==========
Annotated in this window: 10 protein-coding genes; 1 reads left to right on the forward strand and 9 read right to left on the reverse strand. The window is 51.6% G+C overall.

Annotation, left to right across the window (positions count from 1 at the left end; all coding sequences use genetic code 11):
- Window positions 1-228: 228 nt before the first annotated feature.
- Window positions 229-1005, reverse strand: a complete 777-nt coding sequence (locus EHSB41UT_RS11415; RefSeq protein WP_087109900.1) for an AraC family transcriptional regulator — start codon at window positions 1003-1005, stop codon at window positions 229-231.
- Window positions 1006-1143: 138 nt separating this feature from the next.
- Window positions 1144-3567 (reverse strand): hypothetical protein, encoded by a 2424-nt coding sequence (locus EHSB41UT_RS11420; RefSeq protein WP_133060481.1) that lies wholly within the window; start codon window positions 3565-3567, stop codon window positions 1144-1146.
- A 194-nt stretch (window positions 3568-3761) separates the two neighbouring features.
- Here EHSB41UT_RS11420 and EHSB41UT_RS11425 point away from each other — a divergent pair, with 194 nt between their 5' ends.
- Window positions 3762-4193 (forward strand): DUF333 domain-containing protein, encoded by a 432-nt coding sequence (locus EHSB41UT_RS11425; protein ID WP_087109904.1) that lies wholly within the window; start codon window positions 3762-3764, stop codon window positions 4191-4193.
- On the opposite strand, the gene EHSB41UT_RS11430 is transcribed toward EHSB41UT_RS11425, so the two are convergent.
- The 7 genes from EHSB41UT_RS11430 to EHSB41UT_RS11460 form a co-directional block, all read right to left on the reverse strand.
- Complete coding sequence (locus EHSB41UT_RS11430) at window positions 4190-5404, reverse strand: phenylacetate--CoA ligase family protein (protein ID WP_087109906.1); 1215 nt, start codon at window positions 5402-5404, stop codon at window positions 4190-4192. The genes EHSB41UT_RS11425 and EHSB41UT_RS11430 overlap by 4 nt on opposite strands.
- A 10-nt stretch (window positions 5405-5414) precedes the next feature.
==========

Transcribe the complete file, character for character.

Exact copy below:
Annotated in this window: 10 protein-coding genes; 1 reads left to right on the forward strand and 9 read right to left on the reverse strand. The window is 51.6% G+C overall.

Annotation, left to right across the window (positions count from 1 at the left end; all coding sequences use genetic code 11):
- Window positions 1-228: 228 nt before the first annotated feature.
- Window positions 229-1005, reverse strand: a complete 777-nt coding sequence (locus EHSB41UT_RS11415; RefSeq protein WP_087109900.1) for an AraC family transcriptional regulator — start codon at window positions 1003-1005, stop codon at window positions 229-231.
- Window positions 1006-1143: 138 nt separating this feature from the next.
- Window positions 1144-3567 (reverse strand): hypothetical protein, encoded by a 2424-nt coding sequence (locus EHSB41UT_RS11420; RefSeq protein WP_133060481.1) that lies wholly within the window; start codon window positions 3565-3567, stop codon window positions 1144-1146.
- A 194-nt stretch (window positions 3568-3761) separates the two neighbouring features.
- Here EHSB41UT_RS11420 and EHSB41UT_RS11425 point away from each other — a divergent pair, with 194 nt between their 5' ends.
- Window positions 3762-4193 (forward strand): DUF333 domain-containing protein, encoded by a 432-nt coding sequence (locus EHSB41UT_RS11425; protein ID WP_087109904.1) that lies wholly within the window; start codon window positions 3762-3764, stop codon window positions 4191-4193.
- On the opposite strand, the gene EHSB41UT_RS11430 is transcribed toward EHSB41UT_RS11425, so the two are convergent.
- The 7 genes from EHSB41UT_RS11430 to EHSB41UT_RS11460 form a co-directional block, all read right to left on the reverse strand.
- Complete coding sequence (locus EHSB41UT_RS11430) at window positions 4190-5404, reverse strand: phenylacetate--CoA ligase family protein (protein ID WP_087109906.1); 1215 nt, start codon at window positions 5402-5404, stop codon at window positions 4190-4192. The genes EHSB41UT_RS11425 and EHSB41UT_RS11430 overlap by 4 nt on opposite strands.
- A 10-nt stretch (window positions 5405-5414) precedes the next feature.